Monday, 5 August 2013

Inside a Blogging Mind

Much has been said about a novelist’s mind. Startling characters drop in uninvited; they live, suffer, love, argue, age, and sometimes die, while the novelist is perhaps having a breakfast. But a blogger’s mind? Is it very different from a tweeter’s mind?  Perhaps it is closer to the weekly columnist’s mind?  I don’t know. So, let me generalize from a sample size of one.

At the beginning, blogging is perhaps a revelation; the excitement of instant publication is amplified by years’ accrual of ideas too short for articles but too interesting for oblivion. It can be a refreshing, cathartic, cascade of ideas, interactions, explorations.

With time, though, a blogging mind may flag in energy, in excitement, in volume.  Anxiety peeks through, and one goes about having ideas and experiencing the world, all the while monitoring one’s meta-filter (or better, blogo-filter):  Is this good enough for the blog? Even when the idea arrives, it has to be handled quickly enough, for there is always a deadline, even if self-imposed.  Ideas are processed with the blog in mind, like deep-frying frozen potatoes.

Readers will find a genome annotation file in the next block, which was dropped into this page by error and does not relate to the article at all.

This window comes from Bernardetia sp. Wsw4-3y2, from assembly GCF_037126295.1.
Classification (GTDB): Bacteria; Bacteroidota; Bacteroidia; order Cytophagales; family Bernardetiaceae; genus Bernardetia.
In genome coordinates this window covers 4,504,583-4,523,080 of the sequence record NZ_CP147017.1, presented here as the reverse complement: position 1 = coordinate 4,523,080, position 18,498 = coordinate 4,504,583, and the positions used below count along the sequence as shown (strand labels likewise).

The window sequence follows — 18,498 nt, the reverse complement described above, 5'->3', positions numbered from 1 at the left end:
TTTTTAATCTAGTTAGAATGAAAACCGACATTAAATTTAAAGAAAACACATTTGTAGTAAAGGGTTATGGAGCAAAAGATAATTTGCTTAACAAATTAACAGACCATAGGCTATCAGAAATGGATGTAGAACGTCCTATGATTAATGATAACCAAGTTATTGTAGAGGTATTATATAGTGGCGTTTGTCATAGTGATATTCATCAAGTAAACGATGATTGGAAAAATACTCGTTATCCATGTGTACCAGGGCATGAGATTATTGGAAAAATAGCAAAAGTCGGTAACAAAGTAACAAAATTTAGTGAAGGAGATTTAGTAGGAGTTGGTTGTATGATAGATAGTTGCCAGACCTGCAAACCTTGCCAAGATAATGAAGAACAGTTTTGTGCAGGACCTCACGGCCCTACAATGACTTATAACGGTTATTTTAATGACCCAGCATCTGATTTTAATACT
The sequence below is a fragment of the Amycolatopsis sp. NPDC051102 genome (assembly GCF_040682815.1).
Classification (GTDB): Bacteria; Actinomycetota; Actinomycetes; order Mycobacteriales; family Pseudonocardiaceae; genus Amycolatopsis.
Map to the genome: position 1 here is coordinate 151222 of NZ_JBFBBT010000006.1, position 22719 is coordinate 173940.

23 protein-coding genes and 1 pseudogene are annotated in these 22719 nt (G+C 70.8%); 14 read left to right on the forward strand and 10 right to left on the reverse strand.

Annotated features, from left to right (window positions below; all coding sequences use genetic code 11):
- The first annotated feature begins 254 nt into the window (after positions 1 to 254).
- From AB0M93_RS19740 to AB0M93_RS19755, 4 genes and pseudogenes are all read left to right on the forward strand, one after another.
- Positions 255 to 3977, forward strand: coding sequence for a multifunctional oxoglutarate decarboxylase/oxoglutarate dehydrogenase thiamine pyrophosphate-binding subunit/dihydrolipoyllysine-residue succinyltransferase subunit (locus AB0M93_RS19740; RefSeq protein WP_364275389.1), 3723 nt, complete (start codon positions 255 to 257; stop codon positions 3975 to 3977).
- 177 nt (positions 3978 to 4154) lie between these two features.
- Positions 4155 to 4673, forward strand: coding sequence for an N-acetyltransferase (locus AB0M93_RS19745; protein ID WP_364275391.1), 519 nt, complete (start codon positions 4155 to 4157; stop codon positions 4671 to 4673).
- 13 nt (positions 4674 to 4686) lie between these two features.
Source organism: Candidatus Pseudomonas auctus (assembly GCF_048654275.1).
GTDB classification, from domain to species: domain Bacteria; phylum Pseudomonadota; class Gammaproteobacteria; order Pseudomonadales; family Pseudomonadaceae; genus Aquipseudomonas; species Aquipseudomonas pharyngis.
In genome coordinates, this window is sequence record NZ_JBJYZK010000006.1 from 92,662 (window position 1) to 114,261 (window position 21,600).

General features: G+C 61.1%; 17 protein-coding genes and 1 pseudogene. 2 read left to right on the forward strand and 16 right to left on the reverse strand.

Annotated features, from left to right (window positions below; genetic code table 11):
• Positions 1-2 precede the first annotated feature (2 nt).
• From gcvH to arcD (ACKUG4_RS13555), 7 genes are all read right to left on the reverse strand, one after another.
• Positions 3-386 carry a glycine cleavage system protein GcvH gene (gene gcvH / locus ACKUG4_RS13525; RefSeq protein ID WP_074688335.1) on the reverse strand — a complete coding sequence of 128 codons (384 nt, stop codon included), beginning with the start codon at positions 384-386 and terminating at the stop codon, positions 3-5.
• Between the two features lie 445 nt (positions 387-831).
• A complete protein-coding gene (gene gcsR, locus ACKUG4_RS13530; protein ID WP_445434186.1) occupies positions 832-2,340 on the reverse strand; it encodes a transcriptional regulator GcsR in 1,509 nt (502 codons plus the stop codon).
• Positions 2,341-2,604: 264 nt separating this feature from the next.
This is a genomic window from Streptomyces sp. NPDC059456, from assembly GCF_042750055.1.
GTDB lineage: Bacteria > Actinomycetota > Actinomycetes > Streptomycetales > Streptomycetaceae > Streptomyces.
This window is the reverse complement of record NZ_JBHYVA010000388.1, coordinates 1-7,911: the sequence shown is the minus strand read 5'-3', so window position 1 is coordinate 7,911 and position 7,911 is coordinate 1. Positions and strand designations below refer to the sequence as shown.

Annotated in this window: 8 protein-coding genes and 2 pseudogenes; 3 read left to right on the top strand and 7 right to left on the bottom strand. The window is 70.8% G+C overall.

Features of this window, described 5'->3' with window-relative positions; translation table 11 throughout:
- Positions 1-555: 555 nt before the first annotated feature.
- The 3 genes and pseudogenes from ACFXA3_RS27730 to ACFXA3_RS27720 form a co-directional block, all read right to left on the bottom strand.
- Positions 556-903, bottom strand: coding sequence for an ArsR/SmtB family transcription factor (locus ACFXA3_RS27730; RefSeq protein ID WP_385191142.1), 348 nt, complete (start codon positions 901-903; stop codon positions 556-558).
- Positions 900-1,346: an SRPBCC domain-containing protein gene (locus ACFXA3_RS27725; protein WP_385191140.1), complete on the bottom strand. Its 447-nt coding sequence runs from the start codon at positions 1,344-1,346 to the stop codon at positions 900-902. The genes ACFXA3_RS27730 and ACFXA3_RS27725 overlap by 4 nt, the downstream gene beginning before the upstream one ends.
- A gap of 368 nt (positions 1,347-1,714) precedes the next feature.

I miss the simmering, slowly-released flavours of ideas unpressed, uncategorized, disorganized.  I miss having interesting thoughts without the blog popping up in my mind like an intruding waiter:  ‘Would you like to pay the blogging bill now or later?’  I miss having ideas that go nowhere, do nothing, and exist only to scent the inner garden of my mind.

I miss not being inside a blogging mind.
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Anonymous said...

This pattern is quite true for every new profession/hobby we take on. We usually start something new out of much accumulated interest, ideas, curiosity, or temptations from the environment. Unfortunately, all these will wear off at some point, leaving only frustration and anxiety. The silver lining is that, once you get over this barrier, you will realize how much you've learned and grown from this enlightening struggle. Don't give up and you'll reach a new level of freedom and fluidity soon!

Maja Djikic said...

Thank you, Anonymous, for reminding me it's a barrier and not quicksand that one struggles against.

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